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How founders can avoid the regulatory graveyard

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Tips for fintech founders to navigate the current regulatory environment

Recent headlines have driven up regulatory concerns for many fintech founders, including last week’s announcement of OCC actions against Blue Ridge Bank. Jason Mikula at Fintech Business Weekly has written a great overview of the regulatory landscape facing fintech founders, in particular those benefiting from the sponsor bank model. For fintech founders, these reports reinforce the fact that they operate within a heavily regulated industry. And although banking regulations have always (ideally) been within a founder’s repertoire, many are operating under increased uncertainty as the general regulatory tone seems to have shifted from innovation towards customer protection and risk mitigation. 

So, how can founders address this? We outline three areas where fintechs may be particularly vulnerable to regulatory scrutiny and some of the tactical steps they can take to mitigate risks. 

Before getting into specific tactics, an overarching action that cuts across all of these regulatory themes is creating policies and procedures early. Critically, it’s important to actually follow what is written in policies and procedures, and to have someone responsible for ensuring they are regularly updated and appropriate for your business. Any time there is an investigation, audit, or inquiry, these are some of the first documents that are referenced and what you are judged against. These are more important than just an outsourced, check-box exercise.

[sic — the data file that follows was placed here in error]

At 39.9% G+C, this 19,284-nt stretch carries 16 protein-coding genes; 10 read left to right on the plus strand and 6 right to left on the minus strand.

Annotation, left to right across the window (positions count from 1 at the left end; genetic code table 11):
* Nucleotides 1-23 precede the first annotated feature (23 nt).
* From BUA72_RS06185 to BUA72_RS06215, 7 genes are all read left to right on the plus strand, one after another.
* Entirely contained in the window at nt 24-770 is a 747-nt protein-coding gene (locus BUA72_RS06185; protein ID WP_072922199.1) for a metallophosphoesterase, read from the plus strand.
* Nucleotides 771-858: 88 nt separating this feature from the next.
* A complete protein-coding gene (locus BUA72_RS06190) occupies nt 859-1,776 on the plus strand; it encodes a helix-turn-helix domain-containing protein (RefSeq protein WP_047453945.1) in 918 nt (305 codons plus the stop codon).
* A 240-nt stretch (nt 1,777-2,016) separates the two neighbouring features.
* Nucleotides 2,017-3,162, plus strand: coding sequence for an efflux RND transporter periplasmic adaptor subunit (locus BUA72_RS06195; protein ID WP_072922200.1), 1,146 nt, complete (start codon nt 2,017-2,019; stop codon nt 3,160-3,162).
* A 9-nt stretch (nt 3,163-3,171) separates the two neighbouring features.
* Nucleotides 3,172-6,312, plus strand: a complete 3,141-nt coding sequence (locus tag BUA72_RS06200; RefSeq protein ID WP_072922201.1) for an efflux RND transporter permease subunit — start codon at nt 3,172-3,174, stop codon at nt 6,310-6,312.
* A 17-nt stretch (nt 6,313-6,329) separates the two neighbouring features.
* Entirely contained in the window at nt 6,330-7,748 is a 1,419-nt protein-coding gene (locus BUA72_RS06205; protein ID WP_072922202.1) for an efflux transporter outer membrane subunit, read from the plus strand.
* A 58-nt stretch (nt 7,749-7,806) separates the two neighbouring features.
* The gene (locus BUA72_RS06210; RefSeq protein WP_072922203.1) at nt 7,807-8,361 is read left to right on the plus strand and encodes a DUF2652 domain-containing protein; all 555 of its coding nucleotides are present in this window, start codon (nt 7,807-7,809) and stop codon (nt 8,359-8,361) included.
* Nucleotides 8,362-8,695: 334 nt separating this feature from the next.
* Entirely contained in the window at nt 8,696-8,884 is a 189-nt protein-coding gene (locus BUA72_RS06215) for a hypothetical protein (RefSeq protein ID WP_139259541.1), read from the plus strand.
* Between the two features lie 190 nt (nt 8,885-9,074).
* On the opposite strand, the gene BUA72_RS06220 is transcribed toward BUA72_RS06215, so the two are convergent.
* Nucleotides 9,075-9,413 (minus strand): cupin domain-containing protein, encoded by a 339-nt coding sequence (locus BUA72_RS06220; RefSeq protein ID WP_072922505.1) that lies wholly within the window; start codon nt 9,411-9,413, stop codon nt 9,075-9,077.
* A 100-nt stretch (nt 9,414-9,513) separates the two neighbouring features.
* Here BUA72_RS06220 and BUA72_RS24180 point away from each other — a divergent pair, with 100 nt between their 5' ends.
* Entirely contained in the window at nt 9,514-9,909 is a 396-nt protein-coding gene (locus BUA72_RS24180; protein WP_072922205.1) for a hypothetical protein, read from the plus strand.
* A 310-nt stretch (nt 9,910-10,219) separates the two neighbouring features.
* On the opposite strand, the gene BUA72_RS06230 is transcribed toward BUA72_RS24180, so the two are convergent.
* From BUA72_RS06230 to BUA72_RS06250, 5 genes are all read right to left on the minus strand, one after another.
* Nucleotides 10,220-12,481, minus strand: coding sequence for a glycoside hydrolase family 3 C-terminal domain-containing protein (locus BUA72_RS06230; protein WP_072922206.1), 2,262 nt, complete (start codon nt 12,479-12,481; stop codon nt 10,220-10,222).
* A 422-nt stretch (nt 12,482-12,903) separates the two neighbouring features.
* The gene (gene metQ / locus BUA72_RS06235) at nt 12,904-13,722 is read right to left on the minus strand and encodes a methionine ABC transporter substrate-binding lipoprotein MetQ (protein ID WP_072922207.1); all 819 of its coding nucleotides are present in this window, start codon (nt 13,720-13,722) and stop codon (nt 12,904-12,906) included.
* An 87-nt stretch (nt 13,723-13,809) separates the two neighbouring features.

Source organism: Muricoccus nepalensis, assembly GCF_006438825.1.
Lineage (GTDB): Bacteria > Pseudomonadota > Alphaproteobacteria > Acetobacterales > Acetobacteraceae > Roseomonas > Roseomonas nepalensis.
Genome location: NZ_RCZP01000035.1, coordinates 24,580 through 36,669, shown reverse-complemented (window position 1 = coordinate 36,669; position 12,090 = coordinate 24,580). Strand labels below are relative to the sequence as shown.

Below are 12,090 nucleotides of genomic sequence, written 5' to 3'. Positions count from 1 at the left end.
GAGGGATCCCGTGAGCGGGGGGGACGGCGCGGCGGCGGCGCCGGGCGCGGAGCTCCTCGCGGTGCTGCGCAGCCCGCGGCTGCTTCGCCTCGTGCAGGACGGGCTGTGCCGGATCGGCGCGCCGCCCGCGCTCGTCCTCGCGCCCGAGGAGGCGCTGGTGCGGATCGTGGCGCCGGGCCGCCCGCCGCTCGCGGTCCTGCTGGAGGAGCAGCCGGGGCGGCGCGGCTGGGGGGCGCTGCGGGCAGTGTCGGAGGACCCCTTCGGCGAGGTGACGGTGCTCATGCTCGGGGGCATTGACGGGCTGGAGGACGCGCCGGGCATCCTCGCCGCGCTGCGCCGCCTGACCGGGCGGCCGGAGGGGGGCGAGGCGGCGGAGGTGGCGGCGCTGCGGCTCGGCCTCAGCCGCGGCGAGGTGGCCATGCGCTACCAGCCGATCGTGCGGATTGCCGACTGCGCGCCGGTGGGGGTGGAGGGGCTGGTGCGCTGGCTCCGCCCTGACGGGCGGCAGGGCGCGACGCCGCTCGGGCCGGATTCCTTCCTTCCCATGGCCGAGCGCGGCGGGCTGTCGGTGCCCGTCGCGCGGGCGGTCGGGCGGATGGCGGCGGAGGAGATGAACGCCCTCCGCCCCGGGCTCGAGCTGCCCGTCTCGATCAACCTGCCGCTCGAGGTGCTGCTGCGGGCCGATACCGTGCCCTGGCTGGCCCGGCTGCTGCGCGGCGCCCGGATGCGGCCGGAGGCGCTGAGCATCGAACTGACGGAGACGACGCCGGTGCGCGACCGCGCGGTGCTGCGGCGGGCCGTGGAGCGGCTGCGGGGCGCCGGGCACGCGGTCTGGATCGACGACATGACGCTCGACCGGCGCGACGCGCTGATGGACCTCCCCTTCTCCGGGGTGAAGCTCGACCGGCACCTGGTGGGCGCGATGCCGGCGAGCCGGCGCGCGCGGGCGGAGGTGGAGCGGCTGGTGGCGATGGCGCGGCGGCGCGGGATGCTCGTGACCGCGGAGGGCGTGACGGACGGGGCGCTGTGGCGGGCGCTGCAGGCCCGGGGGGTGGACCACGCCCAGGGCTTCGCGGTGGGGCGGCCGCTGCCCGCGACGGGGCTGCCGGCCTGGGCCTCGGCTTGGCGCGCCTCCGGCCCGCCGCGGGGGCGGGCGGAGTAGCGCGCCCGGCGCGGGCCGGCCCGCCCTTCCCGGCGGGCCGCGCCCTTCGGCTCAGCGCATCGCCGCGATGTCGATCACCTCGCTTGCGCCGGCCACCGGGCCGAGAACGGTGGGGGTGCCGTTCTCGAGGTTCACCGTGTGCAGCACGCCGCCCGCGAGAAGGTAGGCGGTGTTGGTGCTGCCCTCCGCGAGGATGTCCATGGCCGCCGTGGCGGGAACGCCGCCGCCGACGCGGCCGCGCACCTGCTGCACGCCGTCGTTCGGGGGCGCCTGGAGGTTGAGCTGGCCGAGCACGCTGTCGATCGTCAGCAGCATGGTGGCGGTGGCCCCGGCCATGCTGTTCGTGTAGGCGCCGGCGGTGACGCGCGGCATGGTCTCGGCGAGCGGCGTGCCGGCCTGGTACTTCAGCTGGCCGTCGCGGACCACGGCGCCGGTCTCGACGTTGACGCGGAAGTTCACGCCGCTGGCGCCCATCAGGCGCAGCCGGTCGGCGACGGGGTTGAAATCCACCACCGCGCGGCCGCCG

Sponsor Banks

With the acceleration of sponsor bank models in the last few years, it should come as no surprise that regulators will want to study this model—and potentially update rules to better account for this new operational paradigm. The ramifications for fintech founders can range from a minor operational nuisance to something more catastrophic. As a fintech operating under a sponsor bank, you may have to provide data or program documentation to help your sponsor bank inform the regulator of their actions. If investigations into the bank yield something more worrying, you could face individual account investigations or closures on your platform, throttled or halted account growth, or even forced closure of your operations with the bank. 

Founders can take the following steps to mitigate risk: 

  • If you’re interviewing with sponsor banks now, ask questions. Understand who they are regulated by, their relationship with those regulators, and how they are preparing for any increased scrutiny. Understand what procedures they have in place in the face of an investigation, and if they are altering any of their operations now to account for the changing landscape.